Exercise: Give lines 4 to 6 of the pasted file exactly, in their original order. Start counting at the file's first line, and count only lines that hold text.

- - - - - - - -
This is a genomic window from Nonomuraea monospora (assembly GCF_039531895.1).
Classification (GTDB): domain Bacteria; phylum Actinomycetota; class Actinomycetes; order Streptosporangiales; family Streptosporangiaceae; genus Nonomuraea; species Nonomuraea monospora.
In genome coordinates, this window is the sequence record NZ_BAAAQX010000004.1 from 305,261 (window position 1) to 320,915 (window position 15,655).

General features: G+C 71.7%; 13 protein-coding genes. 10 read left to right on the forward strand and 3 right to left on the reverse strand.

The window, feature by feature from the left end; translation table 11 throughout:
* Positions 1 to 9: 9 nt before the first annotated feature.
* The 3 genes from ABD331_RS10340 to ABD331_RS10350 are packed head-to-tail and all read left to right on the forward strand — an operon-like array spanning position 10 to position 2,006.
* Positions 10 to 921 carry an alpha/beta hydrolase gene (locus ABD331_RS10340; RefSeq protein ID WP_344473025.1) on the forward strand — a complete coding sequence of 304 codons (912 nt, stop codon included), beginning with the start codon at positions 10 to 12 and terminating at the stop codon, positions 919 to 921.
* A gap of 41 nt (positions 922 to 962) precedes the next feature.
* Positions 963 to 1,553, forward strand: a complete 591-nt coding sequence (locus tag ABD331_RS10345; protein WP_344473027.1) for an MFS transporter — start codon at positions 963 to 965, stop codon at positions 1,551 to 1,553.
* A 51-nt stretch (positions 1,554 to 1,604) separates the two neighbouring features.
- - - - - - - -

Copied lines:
General features: G+C 71.7%; 13 protein-coding genes. 10 read left to right on the forward strand and 3 right to left on the reverse strand.

The window, feature by feature from the left end; translation table 11 throughout:
* Positions 1 to 9: 9 nt before the first annotated feature.